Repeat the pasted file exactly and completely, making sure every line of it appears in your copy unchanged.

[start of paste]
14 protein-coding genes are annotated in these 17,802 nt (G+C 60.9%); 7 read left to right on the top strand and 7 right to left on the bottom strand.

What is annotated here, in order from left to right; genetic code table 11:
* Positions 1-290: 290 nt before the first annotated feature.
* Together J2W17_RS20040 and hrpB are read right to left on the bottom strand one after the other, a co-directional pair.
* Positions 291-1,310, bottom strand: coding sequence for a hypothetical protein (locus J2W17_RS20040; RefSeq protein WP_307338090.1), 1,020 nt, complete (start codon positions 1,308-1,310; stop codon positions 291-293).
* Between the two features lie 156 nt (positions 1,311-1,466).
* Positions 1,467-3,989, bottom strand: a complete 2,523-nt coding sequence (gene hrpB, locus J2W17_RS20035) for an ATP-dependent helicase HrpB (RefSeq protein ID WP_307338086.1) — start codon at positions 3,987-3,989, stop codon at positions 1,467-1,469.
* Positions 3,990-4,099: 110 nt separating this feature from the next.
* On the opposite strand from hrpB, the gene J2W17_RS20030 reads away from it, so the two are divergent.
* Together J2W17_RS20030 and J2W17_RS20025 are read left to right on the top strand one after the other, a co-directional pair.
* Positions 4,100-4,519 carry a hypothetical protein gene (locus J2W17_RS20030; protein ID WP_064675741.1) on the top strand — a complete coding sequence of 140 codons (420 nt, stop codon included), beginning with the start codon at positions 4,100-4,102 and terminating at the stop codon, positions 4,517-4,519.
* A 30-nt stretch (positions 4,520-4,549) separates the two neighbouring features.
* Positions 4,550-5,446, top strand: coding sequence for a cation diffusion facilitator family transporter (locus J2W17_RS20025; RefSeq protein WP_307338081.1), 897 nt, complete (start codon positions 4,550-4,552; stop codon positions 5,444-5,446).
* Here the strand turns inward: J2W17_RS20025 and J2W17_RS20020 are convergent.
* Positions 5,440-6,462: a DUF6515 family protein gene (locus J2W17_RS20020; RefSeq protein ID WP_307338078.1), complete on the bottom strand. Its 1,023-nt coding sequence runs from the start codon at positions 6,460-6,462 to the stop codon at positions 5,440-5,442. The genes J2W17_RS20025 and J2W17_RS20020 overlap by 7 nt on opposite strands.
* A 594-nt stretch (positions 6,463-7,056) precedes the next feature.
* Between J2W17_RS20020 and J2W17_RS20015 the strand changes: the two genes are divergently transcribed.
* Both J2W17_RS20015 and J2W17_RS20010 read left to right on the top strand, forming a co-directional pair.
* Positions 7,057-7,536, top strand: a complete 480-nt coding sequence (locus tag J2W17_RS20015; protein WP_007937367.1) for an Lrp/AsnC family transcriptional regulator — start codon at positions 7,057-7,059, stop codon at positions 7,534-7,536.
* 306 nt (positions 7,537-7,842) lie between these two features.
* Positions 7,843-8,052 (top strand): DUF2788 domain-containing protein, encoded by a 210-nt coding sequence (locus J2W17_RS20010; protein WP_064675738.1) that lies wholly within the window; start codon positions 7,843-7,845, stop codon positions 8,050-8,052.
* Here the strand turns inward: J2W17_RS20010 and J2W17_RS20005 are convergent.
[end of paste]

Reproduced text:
14 protein-coding genes are annotated in these 17,802 nt (G+C 60.9%); 7 read left to right on the top strand and 7 right to left on the bottom strand.

What is annotated here, in order from left to right; genetic code table 11:
* Positions 1-290: 290 nt before the first annotated feature.
* Together J2W17_RS20040 and hrpB are read right to left on the bottom strand one after the other, a co-directional pair.
* Positions 291-1,310, bottom strand: coding sequence for a hypothetical protein (locus J2W17_RS20040; RefSeq protein WP_307338090.1), 1,020 nt, complete (start codon positions 1,308-1,310; stop codon positions 291-293).
* Between the two features lie 156 nt (positions 1,311-1,466).
* Positions 1,467-3,989, bottom strand: a complete 2,523-nt coding sequence (gene hrpB, locus J2W17_RS20035) for an ATP-dependent helicase HrpB (RefSeq protein ID WP_307338086.1) — start codon at positions 3,987-3,989, stop codon at positions 1,467-1,469.
* Positions 3,990-4,099: 110 nt separating this feature from the next.
* On the opposite strand from hrpB, the gene J2W17_RS20030 reads away from it, so the two are divergent.
* Together J2W17_RS20030 and J2W17_RS20025 are read left to right on the top strand one after the other, a co-directional pair.
* Positions 4,100-4,519 carry a hypothetical protein gene (locus J2W17_RS20030; protein ID WP_064675741.1) on the top strand — a complete coding sequence of 140 codons (420 nt, stop codon included), beginning with the start codon at positions 4,100-4,102 and terminating at the stop codon, positions 4,517-4,519.
* A 30-nt stretch (positions 4,520-4,549) separates the two neighbouring features.
* Positions 4,550-5,446, top strand: coding sequence for a cation diffusion facilitator family transporter (locus J2W17_RS20025; RefSeq protein WP_307338081.1), 897 nt, complete (start codon positions 4,550-4,552; stop codon positions 5,444-5,446).
* Here the strand turns inward: J2W17_RS20025 and J2W17_RS20020 are convergent.
* Positions 5,440-6,462: a DUF6515 family protein gene (locus J2W17_RS20020; RefSeq protein ID WP_307338078.1), complete on the bottom strand. Its 1,023-nt coding sequence runs from the start codon at positions 6,460-6,462 to the stop codon at positions 5,440-5,442. The genes J2W17_RS20025 and J2W17_RS20020 overlap by 7 nt on opposite strands.
* A 594-nt stretch (positions 6,463-7,056) precedes the next feature.
* Between J2W17_RS20020 and J2W17_RS20015 the strand changes: the two genes are divergently transcribed.
* Both J2W17_RS20015 and J2W17_RS20010 read left to right on the top strand, forming a co-directional pair.
* Positions 7,057-7,536, top strand: a complete 480-nt coding sequence (locus tag J2W17_RS20015; protein WP_007937367.1) for an Lrp/AsnC family transcriptional regulator — start codon at positions 7,057-7,059, stop codon at positions 7,534-7,536.
* 306 nt (positions 7,537-7,842) lie between these two features.
* Positions 7,843-8,052 (top strand): DUF2788 domain-containing protein, encoded by a 210-nt coding sequence (locus J2W17_RS20010; protein WP_064675738.1) that lies wholly within the window; start codon positions 7,843-7,845, stop codon positions 8,050-8,052.
* Here the strand turns inward: J2W17_RS20010 and J2W17_RS20005 are convergent.